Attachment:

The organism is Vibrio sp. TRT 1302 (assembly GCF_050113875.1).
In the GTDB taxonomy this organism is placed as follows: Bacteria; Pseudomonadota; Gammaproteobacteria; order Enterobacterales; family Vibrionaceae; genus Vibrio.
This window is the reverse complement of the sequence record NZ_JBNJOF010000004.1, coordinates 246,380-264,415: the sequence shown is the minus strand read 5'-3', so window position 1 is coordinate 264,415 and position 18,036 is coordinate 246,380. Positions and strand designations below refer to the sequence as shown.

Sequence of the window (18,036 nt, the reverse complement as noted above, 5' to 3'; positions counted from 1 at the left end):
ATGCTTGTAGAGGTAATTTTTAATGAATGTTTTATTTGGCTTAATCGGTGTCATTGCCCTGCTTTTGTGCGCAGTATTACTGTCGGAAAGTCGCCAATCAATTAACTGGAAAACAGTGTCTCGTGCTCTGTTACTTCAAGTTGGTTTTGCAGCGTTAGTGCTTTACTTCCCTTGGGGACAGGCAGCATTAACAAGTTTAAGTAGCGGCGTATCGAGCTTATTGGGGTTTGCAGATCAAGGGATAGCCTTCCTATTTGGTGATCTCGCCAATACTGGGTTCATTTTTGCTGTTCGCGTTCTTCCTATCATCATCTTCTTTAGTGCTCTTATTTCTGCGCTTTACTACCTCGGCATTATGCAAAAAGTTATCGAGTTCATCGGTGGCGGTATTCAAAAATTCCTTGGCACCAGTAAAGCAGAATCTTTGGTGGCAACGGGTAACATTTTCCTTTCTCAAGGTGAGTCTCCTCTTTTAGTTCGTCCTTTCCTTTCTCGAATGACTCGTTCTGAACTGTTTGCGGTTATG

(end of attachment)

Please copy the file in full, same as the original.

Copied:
The organism is Vibrio sp. TRT 1302 (assembly GCF_050113875.1).
In the GTDB taxonomy this organism is placed as follows: Bacteria; Pseudomonadota; Gammaproteobacteria; order Enterobacterales; family Vibrionaceae; genus Vibrio.
This window is the reverse complement of the sequence record NZ_JBNJOF010000004.1, coordinates 246,380-264,415: the sequence shown is the minus strand read 5'-3', so window position 1 is coordinate 264,415 and position 18,036 is coordinate 246,380. Positions and strand designations below refer to the sequence as shown.

Sequence of the window (18,036 nt, the reverse complement as noted above, 5' to 3'; positions counted from 1 at the left end):
ATGCTTGTAGAGGTAATTTTTAATGAATGTTTTATTTGGCTTAATCGGTGTCATTGCCCTGCTTTTGTGCGCAGTATTACTGTCGGAAAGTCGCCAATCAATTAACTGGAAAACAGTGTCTCGTGCTCTGTTACTTCAAGTTGGTTTTGCAGCGTTAGTGCTTTACTTCCCTTGGGGACAGGCAGCATTAACAAGTTTAAGTAGCGGCGTATCGAGCTTATTGGGGTTTGCAGATCAAGGGATAGCCTTCCTATTTGGTGATCTCGCCAATACTGGGTTCATTTTTGCTGTTCGCGTTCTTCCTATCATCATCTTCTTTAGTGCTCTTATTTCTGCGCTTTACTACCTCGGCATTATGCAAAAAGTTATCGAGTTCATCGGTGGCGGTATTCAAAAATTCCTTGGCACCAGTAAAGCAGAATCTTTGGTGGCAACGGGTAACATTTTCCTTTCTCAAGGTGAGTCTCCTCTTTTAGTTCGTCCTTTCCTTTCTCGAATGACTCGTTCTGAACTGTTTGCGGTTATG